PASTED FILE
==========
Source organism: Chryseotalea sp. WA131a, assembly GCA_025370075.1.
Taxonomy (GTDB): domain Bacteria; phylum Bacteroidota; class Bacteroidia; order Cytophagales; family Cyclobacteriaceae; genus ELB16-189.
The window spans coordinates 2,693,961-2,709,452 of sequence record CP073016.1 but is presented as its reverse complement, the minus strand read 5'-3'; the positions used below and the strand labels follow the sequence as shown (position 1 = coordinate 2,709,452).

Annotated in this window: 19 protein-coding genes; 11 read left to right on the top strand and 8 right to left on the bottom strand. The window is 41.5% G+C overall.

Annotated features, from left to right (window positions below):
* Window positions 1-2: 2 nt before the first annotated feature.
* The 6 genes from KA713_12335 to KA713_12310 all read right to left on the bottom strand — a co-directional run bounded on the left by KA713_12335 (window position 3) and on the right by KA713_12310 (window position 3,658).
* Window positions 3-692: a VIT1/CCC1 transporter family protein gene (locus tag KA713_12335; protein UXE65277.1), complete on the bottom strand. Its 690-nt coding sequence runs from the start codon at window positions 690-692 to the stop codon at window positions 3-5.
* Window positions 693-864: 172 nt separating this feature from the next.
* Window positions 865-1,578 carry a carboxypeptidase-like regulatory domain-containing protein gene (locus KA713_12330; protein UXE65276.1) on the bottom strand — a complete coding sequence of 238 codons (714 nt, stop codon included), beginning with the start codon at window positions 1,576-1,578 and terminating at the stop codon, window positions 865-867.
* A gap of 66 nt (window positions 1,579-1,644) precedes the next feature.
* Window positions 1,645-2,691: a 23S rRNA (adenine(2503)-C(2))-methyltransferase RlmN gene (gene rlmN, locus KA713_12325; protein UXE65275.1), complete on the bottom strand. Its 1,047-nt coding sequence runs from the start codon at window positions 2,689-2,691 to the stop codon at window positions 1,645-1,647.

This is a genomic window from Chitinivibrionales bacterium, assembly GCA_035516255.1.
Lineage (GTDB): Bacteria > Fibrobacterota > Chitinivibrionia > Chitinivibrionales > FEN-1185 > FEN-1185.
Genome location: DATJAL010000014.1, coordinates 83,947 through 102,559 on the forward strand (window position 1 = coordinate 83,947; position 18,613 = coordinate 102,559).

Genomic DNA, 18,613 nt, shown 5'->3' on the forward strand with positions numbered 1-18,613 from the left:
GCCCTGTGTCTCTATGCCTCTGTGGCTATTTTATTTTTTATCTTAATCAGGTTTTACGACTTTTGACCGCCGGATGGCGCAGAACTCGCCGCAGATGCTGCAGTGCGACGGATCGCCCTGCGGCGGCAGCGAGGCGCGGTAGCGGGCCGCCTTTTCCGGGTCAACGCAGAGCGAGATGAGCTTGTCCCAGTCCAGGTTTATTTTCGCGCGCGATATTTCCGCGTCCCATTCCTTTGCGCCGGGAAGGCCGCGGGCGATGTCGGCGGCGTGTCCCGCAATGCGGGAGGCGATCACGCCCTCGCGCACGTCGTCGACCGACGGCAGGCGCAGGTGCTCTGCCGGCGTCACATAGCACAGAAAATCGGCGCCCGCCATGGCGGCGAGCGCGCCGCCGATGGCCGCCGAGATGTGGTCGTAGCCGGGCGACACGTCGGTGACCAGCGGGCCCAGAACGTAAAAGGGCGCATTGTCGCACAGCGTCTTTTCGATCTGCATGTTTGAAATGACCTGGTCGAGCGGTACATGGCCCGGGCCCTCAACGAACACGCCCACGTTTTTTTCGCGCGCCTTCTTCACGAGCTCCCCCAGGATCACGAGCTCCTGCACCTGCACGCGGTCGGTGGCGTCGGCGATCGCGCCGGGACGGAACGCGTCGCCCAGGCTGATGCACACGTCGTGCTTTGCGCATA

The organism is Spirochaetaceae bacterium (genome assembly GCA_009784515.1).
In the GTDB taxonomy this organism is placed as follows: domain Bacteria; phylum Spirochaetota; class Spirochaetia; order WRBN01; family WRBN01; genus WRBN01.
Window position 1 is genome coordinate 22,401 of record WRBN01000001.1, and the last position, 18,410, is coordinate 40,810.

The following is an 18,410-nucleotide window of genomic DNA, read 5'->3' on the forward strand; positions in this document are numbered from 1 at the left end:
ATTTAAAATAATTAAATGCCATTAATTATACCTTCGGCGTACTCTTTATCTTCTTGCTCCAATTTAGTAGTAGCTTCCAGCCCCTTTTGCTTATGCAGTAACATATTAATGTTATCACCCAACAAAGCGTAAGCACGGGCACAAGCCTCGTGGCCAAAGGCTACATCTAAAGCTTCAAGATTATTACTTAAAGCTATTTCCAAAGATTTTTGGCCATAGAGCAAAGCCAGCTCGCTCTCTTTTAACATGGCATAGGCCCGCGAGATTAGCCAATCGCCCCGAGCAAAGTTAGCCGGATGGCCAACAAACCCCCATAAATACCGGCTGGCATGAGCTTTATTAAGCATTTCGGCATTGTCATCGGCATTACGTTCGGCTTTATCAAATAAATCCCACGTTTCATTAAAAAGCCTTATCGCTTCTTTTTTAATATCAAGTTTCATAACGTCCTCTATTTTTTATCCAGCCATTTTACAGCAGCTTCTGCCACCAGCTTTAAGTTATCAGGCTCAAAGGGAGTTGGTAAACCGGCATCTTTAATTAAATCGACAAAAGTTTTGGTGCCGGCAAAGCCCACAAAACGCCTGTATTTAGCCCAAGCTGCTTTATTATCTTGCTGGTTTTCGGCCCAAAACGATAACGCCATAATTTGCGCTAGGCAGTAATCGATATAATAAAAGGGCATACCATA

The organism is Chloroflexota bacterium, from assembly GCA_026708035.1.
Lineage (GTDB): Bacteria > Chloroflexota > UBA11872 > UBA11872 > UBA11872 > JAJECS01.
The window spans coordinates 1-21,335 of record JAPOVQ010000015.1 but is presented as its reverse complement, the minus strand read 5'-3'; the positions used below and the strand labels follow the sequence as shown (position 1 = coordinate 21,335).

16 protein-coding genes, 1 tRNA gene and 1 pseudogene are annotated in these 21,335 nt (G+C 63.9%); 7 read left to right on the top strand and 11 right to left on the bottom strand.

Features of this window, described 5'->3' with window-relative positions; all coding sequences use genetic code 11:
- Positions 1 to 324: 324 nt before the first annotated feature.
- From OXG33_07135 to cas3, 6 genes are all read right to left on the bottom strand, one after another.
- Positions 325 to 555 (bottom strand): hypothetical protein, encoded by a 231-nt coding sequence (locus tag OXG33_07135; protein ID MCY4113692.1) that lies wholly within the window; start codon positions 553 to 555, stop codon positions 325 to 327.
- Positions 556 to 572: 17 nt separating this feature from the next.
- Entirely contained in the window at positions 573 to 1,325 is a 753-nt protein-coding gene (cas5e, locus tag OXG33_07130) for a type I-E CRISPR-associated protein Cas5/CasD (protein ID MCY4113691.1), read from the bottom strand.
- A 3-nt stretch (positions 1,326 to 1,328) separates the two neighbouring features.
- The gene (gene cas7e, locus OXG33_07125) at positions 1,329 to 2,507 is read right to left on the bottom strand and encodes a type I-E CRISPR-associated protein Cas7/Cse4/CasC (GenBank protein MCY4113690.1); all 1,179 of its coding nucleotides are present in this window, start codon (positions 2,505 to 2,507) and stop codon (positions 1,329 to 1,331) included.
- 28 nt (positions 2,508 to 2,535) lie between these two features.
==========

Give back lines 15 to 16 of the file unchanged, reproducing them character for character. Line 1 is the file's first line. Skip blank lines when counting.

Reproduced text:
Genome location: DATJAL010000014.1, coordinates 83,947 through 102,559 on the forward strand (window position 1 = coordinate 83,947; position 18,613 = coordinate 102,559).

Genomic DNA, 18,613 nt, shown 5'->3' on the forward strand with positions numbered 1-18,613 from the left: